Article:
The rest of the specs are hot too. You will be able to fire up two eight-core E5 Xeons (total 16 Cores), up to 512 GB of RAM, Nvidia Quadro 5000, 10K RPM boot drive, multiple RAID options, an Internal BluRay drive and of course the RED MAG card readers. This machine will seriously kick your Red workflow in gear.
Sold through production-oriented resellers such as ProMax and TEKSERVE, HP RED systems start around $10,000.
It’s actually funny to read the entire thread. I’m struck by how many post production professionals are confounded by the idea of switching platforms. It’s rather too much like switching religions. It’s also interesting to read Mr. Land’s perception of the workstation landscape. It’s eye opening in its depiction of the changes towards the PC. It justifies my own perception, which has developed over time.
Personally, I’ve been using Windows workstations for about ten years. I switched from the Mac just prior to Apple’s moving to Intel chips. Adobe had already released After Effects on the PC, which is one of my main go-to apps. I guess I was just ahead of my time.
Don’t get me wrong. I love Apple. Their products have been great over many years. At one point before I switched, I was probably the most Mac-centric guy you would ever meet. I also think the iPad is one of the most innovative computing devices ever. I’m crazy about iPads and love iPhones as well.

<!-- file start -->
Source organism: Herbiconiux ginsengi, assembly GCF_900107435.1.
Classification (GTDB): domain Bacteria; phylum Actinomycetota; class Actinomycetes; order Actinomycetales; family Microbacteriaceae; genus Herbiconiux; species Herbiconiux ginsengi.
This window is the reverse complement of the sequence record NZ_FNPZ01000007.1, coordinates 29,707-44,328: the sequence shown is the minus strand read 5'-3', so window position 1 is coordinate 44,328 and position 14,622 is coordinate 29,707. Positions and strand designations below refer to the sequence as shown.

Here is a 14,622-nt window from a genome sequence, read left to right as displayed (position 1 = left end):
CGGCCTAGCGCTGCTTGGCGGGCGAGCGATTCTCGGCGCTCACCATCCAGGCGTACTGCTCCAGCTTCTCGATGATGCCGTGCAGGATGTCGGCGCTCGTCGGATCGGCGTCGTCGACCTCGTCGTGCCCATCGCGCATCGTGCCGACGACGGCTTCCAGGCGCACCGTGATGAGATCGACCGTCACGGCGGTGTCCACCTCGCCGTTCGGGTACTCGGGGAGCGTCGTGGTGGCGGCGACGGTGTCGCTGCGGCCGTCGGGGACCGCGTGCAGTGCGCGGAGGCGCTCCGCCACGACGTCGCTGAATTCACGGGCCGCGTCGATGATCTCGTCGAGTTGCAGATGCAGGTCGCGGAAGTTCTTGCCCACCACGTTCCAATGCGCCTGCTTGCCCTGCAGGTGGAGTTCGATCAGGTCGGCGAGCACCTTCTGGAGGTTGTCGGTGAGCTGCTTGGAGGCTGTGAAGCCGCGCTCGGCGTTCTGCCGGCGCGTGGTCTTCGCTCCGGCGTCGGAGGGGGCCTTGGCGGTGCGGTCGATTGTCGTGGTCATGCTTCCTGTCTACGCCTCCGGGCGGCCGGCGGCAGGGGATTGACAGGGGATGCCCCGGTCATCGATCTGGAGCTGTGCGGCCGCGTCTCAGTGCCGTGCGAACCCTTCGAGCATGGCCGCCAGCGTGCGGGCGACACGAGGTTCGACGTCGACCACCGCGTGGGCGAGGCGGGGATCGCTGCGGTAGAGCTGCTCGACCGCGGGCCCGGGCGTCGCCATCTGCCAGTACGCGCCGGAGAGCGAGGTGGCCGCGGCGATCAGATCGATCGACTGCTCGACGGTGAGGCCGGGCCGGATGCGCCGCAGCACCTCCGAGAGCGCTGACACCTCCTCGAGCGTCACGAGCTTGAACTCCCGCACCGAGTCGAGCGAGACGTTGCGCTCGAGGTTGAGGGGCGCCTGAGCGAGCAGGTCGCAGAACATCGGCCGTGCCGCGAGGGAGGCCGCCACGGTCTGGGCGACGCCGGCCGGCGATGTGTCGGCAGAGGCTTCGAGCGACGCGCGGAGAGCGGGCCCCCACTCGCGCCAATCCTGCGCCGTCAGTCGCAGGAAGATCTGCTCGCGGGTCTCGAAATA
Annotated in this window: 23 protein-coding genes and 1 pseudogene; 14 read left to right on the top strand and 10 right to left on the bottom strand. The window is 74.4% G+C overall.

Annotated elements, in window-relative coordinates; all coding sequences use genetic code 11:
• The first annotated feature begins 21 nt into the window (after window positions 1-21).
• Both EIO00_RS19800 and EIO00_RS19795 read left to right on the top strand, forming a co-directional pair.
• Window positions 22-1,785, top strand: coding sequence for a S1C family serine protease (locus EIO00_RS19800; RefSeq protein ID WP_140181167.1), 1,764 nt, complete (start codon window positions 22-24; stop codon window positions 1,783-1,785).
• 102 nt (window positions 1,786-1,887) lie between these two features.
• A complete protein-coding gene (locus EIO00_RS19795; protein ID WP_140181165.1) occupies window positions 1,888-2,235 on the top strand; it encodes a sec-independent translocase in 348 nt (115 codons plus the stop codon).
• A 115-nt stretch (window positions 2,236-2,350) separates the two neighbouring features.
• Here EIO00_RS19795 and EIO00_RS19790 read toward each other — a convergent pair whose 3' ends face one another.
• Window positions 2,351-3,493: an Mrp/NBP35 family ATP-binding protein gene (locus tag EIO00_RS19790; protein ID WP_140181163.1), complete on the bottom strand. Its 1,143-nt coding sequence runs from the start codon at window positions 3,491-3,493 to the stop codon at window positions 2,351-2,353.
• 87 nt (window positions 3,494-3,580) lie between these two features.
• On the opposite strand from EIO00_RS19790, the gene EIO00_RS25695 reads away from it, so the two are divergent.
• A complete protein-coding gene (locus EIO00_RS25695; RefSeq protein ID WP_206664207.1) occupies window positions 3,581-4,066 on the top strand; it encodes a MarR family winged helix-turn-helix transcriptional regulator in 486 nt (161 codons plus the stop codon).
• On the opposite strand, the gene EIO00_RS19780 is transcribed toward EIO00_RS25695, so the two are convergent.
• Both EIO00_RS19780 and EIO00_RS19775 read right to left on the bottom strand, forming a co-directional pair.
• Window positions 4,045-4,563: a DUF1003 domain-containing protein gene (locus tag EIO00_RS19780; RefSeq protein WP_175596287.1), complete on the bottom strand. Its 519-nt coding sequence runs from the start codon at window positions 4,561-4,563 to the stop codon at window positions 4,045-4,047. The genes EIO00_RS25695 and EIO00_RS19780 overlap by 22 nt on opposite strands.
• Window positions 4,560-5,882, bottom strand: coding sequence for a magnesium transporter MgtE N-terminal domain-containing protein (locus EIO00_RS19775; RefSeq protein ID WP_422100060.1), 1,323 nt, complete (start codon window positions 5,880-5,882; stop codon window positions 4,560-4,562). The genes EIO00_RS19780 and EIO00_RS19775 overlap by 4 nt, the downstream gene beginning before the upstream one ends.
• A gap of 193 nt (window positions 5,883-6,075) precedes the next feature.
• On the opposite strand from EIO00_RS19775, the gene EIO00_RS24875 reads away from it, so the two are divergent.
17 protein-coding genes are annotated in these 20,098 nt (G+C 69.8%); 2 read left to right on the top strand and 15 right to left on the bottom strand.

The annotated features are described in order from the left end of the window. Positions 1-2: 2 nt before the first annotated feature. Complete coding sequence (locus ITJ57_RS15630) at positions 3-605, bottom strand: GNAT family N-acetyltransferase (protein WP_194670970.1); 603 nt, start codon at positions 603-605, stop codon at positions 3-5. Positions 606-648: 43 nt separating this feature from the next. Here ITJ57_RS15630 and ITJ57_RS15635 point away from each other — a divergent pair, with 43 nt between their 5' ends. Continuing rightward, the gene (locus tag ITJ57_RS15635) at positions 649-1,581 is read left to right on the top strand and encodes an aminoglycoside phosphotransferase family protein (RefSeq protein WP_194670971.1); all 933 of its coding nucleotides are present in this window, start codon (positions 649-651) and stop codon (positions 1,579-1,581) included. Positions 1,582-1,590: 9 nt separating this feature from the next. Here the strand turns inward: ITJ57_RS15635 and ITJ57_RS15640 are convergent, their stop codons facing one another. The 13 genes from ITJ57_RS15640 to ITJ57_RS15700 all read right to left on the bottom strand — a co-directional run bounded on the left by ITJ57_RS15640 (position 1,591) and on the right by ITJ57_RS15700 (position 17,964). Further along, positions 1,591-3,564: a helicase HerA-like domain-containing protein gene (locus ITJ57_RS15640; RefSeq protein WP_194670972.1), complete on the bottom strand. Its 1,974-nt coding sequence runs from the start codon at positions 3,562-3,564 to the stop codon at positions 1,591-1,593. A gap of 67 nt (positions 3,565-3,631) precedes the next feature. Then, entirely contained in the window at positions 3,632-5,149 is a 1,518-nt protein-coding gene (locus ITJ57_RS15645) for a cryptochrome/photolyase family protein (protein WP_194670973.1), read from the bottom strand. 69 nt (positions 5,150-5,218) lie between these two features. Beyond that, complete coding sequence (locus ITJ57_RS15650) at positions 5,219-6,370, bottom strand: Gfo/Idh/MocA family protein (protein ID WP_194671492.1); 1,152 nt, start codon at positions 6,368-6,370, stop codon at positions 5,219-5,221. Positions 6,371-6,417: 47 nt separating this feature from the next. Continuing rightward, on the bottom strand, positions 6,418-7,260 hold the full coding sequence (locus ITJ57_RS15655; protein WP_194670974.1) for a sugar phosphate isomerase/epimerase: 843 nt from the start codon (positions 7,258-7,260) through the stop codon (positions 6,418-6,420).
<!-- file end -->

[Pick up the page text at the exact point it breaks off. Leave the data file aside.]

It’s just that one day back in the late 1990s, I had tried After Effects on a Wintel machine for some serious production duty. I noticed that it was a lot faster. So a couple years later, I bought a PC. In those days, I wasn’t doing that much editing, more compositing and 3D. If I was a Final Cut user, things might have been different, but I wasn’t. Today, I am doing a lot more editing, but in case you haven’t noticed, the PC has turned into a great editing platform as well, with both Adobe and Avid’s new releases.
The religious nature of the Mac vs. PC is old news, of course. But I still don’t know why people make such a fuss about it. It’s simply amusing to read one of the comments in the REDUSER thread (above) that going from the Mac to Windows is like “switching to the dark side”. I think of it more positively: I feel like I’m building my own droid.
I have enjoyed using Windows over the years, first with XP, and now Windows 7, which I think is a great OS.
What more do you really need from an operating system anyway besides a place to store your files, a way to search for them, to run a few apps and an environment to surf the web? In fact, I personally think that the more transparent the OS is, the better off you are. I want the operating system to practically disappear when I’m working. I could probably do fine with a few icons and a cursor. Everything else, I can do inside a web page.
No, you don’t have to be a Republican, right-winger, banker, or narrow-minded conservative to own a PC. Just as you don’t need to have tattoos, orange hair, ride a skateboard or bang a drum to use a Mac. All that stuff is mythology. Just get a machine that does what you need it to do. However, I find that, because of the competition on the hardware side, it is often cheaper to configure a production-class PC workstation.
Thankfully, we have a choice, and some will always be willing to pay more for what they perceive is better. Mac or PC? Whatever works best for you. In any case, with all the questions swirling around Apple’s plans for the Mac Pro towers in 2013, this new HP z820, RED edition with Adobe CS6 pre-installed sure looks sweet to me.